Mikaela Öhman with a wireless stop button for buses.

She is harvesting energy

Using the heat and vibrations generated in a vehicle, it is possible to make sensors and electronic components self sufficient when it comes to energy. Fewer cables also result in lower material costs and less complicated installation.

“Energy harvesting is nothing new. Windmills are an old way of gathering ambient energy and using it for something else. Solar cells are a modern example. This is the next step; gathering energy to power small electronic components,” explains Mikaela Öhman, a development engineer at Volvo Group Trucks Technology and chairman of Volvo’s TC Sensors committee.

She holds up a stop button for buses. Inside the yellow shell, there is a new electromagnetic component the size of a fingertip. Pressing the stop button causes a magnet to move one millimetre inside a coil of copper wire. This is all that is needed to generate the power that is required to send a radio message to a receiver at the front of the bus. The stop sign comes on. As far as passengers are concerned, there is no difference, but, in a bus with 40 buttons, this solution eliminates the need to install 230 metres of cable.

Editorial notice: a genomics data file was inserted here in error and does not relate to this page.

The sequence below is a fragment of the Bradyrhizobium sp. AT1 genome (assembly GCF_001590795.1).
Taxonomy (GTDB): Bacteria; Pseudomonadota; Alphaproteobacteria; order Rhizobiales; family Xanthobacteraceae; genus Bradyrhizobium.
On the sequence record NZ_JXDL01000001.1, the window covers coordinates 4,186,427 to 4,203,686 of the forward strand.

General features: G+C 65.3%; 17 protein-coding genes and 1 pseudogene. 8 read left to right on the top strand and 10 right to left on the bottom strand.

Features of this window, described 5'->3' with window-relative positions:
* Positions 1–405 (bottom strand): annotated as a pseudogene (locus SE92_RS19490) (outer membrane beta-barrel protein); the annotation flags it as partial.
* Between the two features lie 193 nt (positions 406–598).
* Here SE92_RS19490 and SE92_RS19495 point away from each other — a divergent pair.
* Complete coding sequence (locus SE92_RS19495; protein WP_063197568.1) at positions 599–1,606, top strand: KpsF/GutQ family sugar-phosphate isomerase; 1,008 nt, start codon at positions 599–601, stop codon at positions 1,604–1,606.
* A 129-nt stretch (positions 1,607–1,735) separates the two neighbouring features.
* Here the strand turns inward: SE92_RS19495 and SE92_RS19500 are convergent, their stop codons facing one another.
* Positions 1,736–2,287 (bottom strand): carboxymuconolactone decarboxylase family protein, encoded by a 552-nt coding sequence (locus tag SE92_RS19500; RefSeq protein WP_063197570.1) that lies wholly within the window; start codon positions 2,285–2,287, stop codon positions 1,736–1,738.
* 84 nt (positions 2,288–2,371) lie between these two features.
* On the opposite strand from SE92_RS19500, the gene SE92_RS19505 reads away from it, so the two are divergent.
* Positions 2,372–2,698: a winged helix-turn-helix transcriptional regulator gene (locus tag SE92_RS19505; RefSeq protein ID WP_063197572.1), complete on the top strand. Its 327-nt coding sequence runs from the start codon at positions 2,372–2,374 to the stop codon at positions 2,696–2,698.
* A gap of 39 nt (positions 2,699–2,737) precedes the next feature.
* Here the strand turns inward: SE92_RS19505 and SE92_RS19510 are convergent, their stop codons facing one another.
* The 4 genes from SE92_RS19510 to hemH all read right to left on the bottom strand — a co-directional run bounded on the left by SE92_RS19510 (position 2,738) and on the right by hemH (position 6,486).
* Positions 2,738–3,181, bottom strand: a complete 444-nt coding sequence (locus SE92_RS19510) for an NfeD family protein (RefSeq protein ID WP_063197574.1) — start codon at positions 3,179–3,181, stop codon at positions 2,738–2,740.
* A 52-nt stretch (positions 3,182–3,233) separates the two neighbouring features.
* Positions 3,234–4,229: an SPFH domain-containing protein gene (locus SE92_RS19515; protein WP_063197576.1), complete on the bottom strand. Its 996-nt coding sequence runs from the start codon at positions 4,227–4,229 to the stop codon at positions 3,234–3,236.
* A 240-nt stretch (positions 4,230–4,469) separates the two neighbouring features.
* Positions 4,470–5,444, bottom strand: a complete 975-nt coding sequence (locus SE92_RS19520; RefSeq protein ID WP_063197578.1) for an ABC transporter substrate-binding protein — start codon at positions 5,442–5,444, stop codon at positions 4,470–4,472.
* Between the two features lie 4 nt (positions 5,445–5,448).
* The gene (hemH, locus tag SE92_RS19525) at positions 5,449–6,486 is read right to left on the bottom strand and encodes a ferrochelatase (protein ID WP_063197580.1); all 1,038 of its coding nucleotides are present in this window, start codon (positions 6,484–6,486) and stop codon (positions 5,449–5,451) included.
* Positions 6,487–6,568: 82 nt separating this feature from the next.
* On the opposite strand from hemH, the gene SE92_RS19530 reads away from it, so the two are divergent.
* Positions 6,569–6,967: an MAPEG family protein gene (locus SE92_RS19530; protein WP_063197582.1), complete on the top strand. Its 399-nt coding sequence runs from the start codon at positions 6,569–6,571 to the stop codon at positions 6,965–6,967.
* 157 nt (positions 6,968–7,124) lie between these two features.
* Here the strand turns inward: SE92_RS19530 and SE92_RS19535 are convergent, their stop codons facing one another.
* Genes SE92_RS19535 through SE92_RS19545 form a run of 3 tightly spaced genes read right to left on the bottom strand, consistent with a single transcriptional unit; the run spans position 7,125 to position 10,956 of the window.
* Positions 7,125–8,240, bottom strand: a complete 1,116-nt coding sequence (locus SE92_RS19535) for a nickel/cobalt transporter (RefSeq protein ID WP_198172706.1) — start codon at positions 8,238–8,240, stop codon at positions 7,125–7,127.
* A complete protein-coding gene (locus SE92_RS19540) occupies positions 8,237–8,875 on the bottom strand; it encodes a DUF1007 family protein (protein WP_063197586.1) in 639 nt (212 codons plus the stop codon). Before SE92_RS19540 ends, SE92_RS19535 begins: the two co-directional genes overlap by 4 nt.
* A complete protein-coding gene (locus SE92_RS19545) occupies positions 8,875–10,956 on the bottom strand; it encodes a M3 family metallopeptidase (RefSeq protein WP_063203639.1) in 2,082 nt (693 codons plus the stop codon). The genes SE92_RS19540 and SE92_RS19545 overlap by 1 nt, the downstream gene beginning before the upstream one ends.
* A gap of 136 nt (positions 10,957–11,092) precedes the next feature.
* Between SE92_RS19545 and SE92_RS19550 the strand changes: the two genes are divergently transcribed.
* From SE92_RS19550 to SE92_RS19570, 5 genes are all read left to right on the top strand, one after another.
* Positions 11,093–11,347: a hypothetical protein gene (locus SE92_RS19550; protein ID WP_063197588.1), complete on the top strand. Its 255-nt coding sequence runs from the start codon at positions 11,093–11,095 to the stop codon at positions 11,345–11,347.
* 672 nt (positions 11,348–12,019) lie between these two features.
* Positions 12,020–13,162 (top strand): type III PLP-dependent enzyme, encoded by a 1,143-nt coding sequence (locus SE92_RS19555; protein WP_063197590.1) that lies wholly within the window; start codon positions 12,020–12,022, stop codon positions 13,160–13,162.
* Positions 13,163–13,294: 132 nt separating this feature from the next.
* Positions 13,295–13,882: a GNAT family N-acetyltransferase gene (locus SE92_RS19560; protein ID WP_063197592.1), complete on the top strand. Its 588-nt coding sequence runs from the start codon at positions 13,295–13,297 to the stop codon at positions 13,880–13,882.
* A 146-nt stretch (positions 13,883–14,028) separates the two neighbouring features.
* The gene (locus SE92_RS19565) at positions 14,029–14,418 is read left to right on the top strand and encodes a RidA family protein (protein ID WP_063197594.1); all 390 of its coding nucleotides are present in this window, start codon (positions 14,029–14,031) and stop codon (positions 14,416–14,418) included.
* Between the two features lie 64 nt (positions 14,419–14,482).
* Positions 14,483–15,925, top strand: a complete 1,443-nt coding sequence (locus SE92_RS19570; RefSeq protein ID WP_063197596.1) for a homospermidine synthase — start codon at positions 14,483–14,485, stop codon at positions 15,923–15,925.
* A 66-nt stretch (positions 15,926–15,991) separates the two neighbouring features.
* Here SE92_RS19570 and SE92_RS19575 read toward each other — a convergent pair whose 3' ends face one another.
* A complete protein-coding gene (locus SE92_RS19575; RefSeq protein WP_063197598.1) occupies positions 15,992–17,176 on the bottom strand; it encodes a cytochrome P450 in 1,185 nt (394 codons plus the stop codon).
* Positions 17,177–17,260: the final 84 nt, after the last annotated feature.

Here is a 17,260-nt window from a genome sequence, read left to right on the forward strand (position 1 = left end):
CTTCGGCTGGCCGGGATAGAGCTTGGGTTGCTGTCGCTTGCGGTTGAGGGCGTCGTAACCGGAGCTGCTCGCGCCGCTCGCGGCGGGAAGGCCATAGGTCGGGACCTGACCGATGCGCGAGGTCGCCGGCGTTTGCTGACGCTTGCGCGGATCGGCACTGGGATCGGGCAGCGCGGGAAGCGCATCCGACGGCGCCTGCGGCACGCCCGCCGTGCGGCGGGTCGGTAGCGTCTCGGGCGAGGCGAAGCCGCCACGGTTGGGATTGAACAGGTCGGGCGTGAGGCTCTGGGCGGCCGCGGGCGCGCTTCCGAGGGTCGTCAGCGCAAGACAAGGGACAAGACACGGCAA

Wireless sensors are already used  in vehicles. They are powered by batteries, but the development of increasingly energy-efficient components has opened the door to energy supply using energy harvesting, with typical effects in the micro- to milliwatt range.

Mikaela Öhman and her colleagues are focusing primarily on utilising vibration energy and thermal energy. This energy can be captured in a number of different ways. There is, for example, material that generates electrical power when it is deformed, otherwise known as piezoelectric energy. Other materials react in the same way when they are exposed to temperature changes.

This work is part of a concept study in which Volvo Group Trucks Technology is collaborating with Chalmers University of Technology and Halmstad University. The next step on the road from laboratory to reality will be to test energy harvesting in a vehicle in operation. One of the main challenges is for the wireless sensors to withstand the gruelling environment in a vehicle.

“We are doing this to increase our knowledge internally but also to make suppliers aware of the needs and requirements of the automotive industry when it comes to energy harvesting. Because this is a development that is in the pipeline, make no mistake!”

 

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